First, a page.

James H. Schulman


In Memoriam: James H. Schulman, 1915-2009

James SchulmanJames H. Schulman, an OSA Fellow Emeritus and US Navy Department scientist, died December 19, 2009, in Washington, DC, after suffering a heart attack. He was 94.

James Herbert Schulman was born in Chicago, Illinois in 1915 to immigrants from Eastern Europe. He was raised in Boston, where he grew up in humble circumstances.

As a young man, he worked as a busboy and took night classes at the Massachusetts Institute of Technology (MIT). A professor who took an interest in the part-time student mounted a successful campaign to get him admitted full time and helped him cover the tuition costs. Schulman received a bachelor's degree (1939) and a doctorate in chemistry (1942) from MIT.

After war-time research at MIT and in industry, Schulman joined the US Naval Research Laboratory (NRL) in 1946 to initiate research in luminescent materials and luminescence phenomena. This broadened into a general program of investigation of the role of atomic scale imperfections on the optical properties of solids, resulting in important contributions to the understanding of the energy transfer processes in non-photoconduction solids, the constitution and mechanism of radiation-induced formation of atomic-scale defects in solids, and the optical properties of these defects. Schulman pioneered the application of the radiation-induced optical changes in solids and developed several practical systems now used worldwide for monitoring radiation doses in military, clinical and civilian application of the radiation.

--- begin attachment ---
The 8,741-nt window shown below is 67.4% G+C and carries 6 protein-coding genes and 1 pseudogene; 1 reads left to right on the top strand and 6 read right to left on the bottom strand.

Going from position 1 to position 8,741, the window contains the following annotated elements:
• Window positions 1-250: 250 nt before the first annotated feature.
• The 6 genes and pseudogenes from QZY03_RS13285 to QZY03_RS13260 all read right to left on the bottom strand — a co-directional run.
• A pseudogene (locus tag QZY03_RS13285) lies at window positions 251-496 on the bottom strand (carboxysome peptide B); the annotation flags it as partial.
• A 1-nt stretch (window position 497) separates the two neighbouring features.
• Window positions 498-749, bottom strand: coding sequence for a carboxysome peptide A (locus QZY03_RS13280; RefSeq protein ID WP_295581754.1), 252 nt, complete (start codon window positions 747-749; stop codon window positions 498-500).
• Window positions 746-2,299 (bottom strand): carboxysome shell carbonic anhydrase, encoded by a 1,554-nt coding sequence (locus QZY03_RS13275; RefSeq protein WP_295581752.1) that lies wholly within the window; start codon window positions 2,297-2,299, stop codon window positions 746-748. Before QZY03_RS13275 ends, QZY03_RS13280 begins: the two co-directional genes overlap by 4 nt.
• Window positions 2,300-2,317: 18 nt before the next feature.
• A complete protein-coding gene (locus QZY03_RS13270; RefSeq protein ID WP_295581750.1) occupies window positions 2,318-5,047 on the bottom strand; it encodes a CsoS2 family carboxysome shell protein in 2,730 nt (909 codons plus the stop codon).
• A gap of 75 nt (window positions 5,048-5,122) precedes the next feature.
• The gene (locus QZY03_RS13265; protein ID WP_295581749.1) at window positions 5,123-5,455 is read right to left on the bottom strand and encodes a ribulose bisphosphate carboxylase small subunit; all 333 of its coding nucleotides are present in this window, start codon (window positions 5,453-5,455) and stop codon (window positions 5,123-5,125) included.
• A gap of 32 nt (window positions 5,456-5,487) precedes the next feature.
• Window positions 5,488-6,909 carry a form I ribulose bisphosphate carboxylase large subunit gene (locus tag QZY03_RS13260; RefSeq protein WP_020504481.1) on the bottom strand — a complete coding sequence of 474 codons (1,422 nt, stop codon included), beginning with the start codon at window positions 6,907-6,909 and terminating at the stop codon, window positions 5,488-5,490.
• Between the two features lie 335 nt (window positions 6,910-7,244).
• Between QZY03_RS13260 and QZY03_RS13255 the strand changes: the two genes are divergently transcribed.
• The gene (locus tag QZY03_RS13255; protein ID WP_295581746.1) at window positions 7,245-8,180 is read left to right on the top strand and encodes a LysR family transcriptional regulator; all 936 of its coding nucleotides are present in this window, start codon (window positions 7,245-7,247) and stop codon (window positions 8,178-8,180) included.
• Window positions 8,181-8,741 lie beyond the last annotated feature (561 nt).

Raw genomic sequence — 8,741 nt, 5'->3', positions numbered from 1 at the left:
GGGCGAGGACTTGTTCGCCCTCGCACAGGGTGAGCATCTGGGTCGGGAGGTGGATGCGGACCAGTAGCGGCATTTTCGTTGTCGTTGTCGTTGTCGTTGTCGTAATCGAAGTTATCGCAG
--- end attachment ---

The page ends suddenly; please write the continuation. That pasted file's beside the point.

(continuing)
The first Chair of Science was established at NRL in 1963 in recognition of Schulman's basic and applied researches. This honorary position was held concurrently with the line managerial positions Schulman subsequently held at NRL. Schulman's NRL service was interrupted in 1960-61, when he served as Deputy Scientific Director and Liaison Scientist at the Office of Naval Research (ONR) in London. He returned to ONR in 1974 as Chief Scientist and Scientific Direct, a post he held through 1977. Shortly after returning to the US, Schulman was appointed Acting Technical Director of the Office of Naval Research, a position he held until he retired from the civil service in 1979.

Dr. Schulman was a Research Professor in the School of Engineering and Applied Science at George Washington University from 1980-1982 and a Consultant Scientist with the National Materials Advisory Board of the Commission of Sociotechnical Systems, National Academy of Sciences / National Research Council from 1979 to 1992. He was the US member of the NATO Research Council from 1970 to 1982. He was also a Consultant to the Subcommittee on Energy, Nuclear Proliferation and General Service of the US Senate Committee on Governmental Affairs.

An OSA member since 1952, Schulman was elected as an OSA Fellow in 1965. He was also a Fellow of the National Academy of Sciences and the American Association for the Advancement of Science. His honors include the Navy Award for Distinguished Achievement in Science (1972), the Distinguished Civilian Service Award (1970), and the 75th Anniversary Award for Innovation (1998).

Schulman co-wrote (with W. Dale Compton) Color Centers in Solids (1962) and was the author of more than 100 technical papers, mostly pertaining to the effect of radiation on solids. He held 16 patents, including a patent for a device that is used to measure exposure to radiation.

His wife of 61 years, Doris Greenfield Schulman, died in 2002. Schulman is survived by 3 children, 4 grandchildren, and 4 great-grandchildren.

A private memorial service was held in December 2009.

If you would like to make a memorial donation to the OSA Foundation in honor of James H. Schulman, please visit www.osa-foundation.org/give

This obituary was contributed by the Schulman family.